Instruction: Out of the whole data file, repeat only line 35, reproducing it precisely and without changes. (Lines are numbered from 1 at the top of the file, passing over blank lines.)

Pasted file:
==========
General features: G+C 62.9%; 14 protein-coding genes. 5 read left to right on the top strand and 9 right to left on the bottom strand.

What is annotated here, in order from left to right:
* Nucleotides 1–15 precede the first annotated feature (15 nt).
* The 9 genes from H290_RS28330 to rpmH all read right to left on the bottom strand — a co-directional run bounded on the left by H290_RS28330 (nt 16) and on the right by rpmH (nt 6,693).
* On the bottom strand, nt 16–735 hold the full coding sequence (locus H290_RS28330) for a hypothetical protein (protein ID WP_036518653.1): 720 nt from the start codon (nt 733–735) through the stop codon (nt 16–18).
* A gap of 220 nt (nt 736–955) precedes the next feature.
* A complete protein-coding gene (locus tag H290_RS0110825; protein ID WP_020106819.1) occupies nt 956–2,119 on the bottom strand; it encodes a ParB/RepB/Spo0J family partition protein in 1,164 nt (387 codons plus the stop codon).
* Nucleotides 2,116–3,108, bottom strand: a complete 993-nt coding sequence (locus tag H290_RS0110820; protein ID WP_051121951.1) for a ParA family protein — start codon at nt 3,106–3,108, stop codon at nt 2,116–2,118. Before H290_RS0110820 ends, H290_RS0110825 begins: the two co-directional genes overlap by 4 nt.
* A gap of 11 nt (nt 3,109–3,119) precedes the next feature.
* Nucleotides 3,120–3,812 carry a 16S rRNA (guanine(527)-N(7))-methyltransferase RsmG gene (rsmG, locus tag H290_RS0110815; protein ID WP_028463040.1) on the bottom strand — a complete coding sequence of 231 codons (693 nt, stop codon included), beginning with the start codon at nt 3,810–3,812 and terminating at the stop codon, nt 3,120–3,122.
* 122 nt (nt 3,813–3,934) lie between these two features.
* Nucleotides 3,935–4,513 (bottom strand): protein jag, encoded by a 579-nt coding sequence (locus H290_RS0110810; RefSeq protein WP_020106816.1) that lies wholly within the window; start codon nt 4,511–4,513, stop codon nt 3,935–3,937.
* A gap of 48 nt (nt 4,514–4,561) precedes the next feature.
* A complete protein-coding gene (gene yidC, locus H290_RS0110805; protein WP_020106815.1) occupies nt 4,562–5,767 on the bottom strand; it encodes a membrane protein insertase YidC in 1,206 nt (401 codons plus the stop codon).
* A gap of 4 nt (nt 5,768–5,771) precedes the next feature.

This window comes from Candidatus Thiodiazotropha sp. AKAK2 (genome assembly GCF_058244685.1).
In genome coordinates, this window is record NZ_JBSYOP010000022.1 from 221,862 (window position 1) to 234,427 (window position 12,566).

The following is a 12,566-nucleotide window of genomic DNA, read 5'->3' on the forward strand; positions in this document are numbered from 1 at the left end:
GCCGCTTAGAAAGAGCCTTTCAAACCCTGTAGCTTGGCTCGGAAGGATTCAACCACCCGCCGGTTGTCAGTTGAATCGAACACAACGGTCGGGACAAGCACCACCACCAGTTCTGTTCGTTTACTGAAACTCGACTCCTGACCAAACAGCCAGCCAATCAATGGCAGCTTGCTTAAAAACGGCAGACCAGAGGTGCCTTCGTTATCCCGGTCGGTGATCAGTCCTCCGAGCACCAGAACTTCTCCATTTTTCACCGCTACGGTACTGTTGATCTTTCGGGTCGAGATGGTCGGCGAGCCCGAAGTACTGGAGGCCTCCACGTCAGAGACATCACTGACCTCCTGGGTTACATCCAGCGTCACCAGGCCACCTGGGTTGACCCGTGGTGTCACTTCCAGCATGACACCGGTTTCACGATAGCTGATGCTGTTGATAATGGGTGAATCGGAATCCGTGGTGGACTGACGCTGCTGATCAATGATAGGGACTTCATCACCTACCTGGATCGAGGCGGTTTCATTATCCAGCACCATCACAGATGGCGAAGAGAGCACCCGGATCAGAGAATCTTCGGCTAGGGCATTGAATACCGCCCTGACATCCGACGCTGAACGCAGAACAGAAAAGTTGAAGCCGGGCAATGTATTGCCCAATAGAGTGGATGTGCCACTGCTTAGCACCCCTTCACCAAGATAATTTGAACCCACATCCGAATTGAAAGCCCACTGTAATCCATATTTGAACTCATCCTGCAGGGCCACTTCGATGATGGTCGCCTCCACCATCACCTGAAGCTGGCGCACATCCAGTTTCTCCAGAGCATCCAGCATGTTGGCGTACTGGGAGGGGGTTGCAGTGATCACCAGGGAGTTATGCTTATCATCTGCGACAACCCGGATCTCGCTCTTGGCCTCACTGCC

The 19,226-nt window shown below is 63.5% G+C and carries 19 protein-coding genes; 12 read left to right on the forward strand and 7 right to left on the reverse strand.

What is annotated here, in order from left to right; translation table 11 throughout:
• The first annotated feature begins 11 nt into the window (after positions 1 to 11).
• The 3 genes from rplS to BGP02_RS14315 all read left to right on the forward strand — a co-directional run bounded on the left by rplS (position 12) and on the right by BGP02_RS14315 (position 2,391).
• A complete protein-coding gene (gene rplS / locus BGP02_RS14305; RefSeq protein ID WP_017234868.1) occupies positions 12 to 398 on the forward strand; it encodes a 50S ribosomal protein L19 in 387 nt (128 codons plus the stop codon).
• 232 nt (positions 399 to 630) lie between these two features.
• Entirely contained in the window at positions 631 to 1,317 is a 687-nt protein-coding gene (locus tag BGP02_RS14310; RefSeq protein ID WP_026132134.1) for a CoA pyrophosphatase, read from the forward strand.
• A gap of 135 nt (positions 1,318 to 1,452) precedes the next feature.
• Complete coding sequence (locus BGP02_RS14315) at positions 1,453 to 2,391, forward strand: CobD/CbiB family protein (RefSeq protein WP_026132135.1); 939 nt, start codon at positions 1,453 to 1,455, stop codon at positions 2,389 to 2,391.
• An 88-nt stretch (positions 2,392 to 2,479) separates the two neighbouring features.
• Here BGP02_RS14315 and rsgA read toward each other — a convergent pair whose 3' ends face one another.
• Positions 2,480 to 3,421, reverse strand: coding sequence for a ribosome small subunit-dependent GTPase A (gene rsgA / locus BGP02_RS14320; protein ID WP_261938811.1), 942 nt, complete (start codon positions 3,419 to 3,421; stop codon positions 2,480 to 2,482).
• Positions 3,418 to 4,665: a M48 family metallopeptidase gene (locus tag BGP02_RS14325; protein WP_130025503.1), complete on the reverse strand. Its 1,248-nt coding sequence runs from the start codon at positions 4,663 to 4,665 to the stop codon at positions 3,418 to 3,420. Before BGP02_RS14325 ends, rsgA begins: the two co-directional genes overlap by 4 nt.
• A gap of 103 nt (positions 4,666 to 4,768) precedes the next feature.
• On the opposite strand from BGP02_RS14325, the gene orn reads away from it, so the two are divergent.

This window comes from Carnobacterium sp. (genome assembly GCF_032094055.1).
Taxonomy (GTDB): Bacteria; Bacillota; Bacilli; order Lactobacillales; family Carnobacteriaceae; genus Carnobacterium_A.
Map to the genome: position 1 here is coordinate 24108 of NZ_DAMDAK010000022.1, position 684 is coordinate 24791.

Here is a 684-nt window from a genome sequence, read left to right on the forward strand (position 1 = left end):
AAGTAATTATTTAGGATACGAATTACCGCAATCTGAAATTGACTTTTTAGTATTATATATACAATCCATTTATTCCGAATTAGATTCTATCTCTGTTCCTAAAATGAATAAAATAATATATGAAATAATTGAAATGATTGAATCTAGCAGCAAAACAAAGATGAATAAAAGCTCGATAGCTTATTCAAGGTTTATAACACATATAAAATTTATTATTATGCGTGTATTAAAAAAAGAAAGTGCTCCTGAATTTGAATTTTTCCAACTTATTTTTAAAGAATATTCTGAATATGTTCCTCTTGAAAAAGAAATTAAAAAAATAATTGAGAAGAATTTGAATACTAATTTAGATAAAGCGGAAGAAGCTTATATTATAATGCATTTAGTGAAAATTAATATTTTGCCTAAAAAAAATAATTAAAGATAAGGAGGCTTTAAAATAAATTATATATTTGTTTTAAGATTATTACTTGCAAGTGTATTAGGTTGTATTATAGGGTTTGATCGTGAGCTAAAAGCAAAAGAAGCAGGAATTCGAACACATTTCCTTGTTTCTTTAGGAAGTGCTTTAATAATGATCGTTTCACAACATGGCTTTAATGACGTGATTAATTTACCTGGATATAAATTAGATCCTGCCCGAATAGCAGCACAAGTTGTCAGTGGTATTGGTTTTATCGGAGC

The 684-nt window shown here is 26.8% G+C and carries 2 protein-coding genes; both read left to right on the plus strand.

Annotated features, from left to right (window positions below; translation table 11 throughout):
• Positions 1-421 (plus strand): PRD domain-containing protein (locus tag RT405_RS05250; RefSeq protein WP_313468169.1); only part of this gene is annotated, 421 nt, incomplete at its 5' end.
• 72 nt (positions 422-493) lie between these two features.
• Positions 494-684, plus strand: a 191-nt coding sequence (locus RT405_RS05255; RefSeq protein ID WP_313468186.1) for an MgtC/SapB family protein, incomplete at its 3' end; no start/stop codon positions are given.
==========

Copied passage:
This window comes from Carnobacterium sp. (genome assembly GCF_032094055.1).